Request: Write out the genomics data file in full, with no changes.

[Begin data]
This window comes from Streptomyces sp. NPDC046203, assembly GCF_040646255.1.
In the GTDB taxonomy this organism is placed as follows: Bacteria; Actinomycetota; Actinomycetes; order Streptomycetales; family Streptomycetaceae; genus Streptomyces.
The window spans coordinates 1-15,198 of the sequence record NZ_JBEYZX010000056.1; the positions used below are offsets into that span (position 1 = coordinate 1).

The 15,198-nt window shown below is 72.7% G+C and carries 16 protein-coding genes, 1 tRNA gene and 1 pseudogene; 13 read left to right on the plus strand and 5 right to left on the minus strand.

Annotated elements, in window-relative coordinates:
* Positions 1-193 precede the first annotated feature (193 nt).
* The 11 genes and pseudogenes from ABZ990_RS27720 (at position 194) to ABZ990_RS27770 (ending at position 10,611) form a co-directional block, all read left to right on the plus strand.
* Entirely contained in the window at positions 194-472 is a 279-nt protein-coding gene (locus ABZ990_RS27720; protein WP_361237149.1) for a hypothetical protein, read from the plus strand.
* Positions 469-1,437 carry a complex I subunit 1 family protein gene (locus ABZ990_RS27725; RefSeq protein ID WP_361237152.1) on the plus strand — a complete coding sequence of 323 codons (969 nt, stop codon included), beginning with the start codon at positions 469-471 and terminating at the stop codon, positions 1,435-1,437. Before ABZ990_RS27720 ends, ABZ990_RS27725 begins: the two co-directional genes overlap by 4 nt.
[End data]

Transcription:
This window comes from Streptomyces sp. NPDC046203, assembly GCF_040646255.1.
In the GTDB taxonomy this organism is placed as follows: Bacteria; Actinomycetota; Actinomycetes; order Streptomycetales; family Streptomycetaceae; genus Streptomyces.
The window spans coordinates 1-15,198 of the sequence record NZ_JBEYZX010000056.1; the positions used below are offsets into that span (position 1 = coordinate 1).

The 15,198-nt window shown below is 72.7% G+C and carries 16 protein-coding genes, 1 tRNA gene and 1 pseudogene; 13 read left to right on the plus strand and 5 right to left on the minus strand.

Annotated elements, in window-relative coordinates:
* Positions 1-193 precede the first annotated feature (193 nt).
* The 11 genes and pseudogenes from ABZ990_RS27720 (at position 194) to ABZ990_RS27770 (ending at position 10,611) form a co-directional block, all read left to right on the plus strand.
* Entirely contained in the window at positions 194-472 is a 279-nt protein-coding gene (locus ABZ990_RS27720; protein WP_361237149.1) for a hypothetical protein, read from the plus strand.
* Positions 469-1,437 carry a complex I subunit 1 family protein gene (locus ABZ990_RS27725; RefSeq protein ID WP_361237152.1) on the plus strand — a complete coding sequence of 323 codons (969 nt, stop codon included), beginning with the start codon at positions 469-471 and terminating at the stop codon, positions 1,435-1,437. Before ABZ990_RS27720 ends, ABZ990_RS27725 begins: the two co-directional genes overlap by 4 nt.